We arrived at Logan at 0415, yep that’s right in the am! The snow had not started yet but you could feel it in the air. We get up to the counter and they have no seats for us. They had overbooked the flight! Yeah take our money, get us to get up at a time that should be illegal and no have seats for us. Finally we were able to get on the plane, but we weren’t able to sit together (I got to sit a the emergency doors). By the time we were able load and get settled the snow had come in. The storm was heavy, wet and fast. In the time it took us to be fully loaded (not a seat to spare) there was about three inches accumulated and all the other flights had been cancelled. It took another forty minutes to both de-ice the plane and plow the runway. We take off with no incidence, hear that Atlanta?
We missed our connecting flight at Dallas Fort Worth (DFW), Texas. They had another flight going into Salt Lake City (SLC), Utah in two hours. They were fully booked and had to entice people to give up their seats ($500 voucher for a flight, food credits and an upgrade on the next flight). We were able to get on and once again not sit with one another. We arrive and The Fireman’s father picked us up and drove us to Burley, Idaho (The Fireman’s home town). I did call Gram and let her know that the snow can’t keep us down!
His mother lives in Bellvue, Idaho (near Sun Valley) about 90 miles from Burley and we drove up in a snow storm. Now I was fully expecting a good snow removal system in place here in Idaho. Why wouldn’t I from a state that gets snow. Alas, I was very very wrong! Apparently many towns have sold their snow removal vehicles. It seems that in recent years they have not had very much snow. This makes no sense to me! I don’t use my fire extinguisher everyday but I sure want it to be there when I need it! In Salisbury on the other hand, has the best plowing in the surrounding MA/NH towns. I often use a Dunkin Donuts’ commercial about plows sitting at a Dunks just waiting for snow to fall. On a side note, as I sit here in Idaho wishing for a large Caramel Swirl ice, cream only… I can’t have one (no Dunks around) but when we were in Nassua, Bahamas I could get one! I also found Pumpkin Spice bags being sold at the local Wal Mart. You can’t get it at home as it is considered a Autumnal seasonal flavor. Don’t worry Calandra I bought you a bag too!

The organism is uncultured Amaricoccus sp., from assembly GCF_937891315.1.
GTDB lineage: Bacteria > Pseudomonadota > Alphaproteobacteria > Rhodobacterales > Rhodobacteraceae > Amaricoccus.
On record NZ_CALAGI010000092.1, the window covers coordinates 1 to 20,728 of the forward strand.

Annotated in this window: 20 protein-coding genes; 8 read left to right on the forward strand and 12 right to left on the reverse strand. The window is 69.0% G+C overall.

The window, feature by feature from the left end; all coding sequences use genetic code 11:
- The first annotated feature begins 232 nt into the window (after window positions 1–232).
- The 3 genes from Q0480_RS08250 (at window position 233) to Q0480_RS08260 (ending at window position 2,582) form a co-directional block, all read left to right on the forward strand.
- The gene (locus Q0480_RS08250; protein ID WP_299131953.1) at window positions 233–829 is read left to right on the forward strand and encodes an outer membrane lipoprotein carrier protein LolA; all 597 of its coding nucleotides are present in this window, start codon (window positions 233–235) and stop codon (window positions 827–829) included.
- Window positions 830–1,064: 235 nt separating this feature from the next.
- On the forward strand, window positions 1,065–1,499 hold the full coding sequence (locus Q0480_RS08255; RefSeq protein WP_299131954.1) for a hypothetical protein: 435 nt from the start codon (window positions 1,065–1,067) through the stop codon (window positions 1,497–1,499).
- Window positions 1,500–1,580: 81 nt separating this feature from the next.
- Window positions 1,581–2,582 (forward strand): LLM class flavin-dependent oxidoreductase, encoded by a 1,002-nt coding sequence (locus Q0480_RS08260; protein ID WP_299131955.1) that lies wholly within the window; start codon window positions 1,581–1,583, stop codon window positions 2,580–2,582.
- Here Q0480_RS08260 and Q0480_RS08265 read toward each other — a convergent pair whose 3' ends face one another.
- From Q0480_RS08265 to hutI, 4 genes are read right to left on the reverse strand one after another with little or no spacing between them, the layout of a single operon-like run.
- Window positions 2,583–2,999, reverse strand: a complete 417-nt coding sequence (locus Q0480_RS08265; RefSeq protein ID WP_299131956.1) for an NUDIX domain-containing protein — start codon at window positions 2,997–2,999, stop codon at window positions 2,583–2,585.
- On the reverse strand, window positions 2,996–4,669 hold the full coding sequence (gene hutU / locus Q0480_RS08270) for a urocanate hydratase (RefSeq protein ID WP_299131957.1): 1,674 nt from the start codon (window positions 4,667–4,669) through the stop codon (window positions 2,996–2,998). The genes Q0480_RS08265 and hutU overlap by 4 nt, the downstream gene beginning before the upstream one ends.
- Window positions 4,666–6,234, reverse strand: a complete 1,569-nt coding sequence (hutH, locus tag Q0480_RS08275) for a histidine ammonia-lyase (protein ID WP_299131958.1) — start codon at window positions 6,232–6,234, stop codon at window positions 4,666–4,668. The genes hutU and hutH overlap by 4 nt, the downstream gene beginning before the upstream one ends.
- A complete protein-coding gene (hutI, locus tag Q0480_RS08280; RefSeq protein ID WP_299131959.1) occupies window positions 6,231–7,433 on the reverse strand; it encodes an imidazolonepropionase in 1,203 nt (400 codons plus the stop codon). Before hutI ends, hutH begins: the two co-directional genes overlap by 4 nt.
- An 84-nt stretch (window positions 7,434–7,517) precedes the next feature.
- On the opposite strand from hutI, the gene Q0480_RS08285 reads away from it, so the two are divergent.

We start making the drive up and back and in all those miles, we saw a total of four plows! At home, plows travel in packs at least three in number. We even had the Plow Fairy do our driveway while we were gone. So in this area of Idaho they were in the same boat as Atlanta, but with one major difference, they can drive in the snow! Sure we saw a SUV off the road (just because you have all-wheel-drive does not mean you won’t slide, it means you probably can drive out of the situation), a big rig had missed an exit and was sitting in the median and when we turned into a truck stop we sort of spun into it. Driving in a snow/icy situation for those of the Southern persuasion… drive like you would on wet leaves.
Rules to driving in the snow:
- Slow down – Reduce your normal traveling speed.
- Never slam your brakes – pump the brakes if you don’t have Anti-locking Braking System (ABS) if you do then you firmly press the brakes.
- Take your foot off the gas – In most cases your vehicle will stop spinning when you are not providing it with power.
- Turn into the spin – moving the tires in the direction of the spin slows the momentum.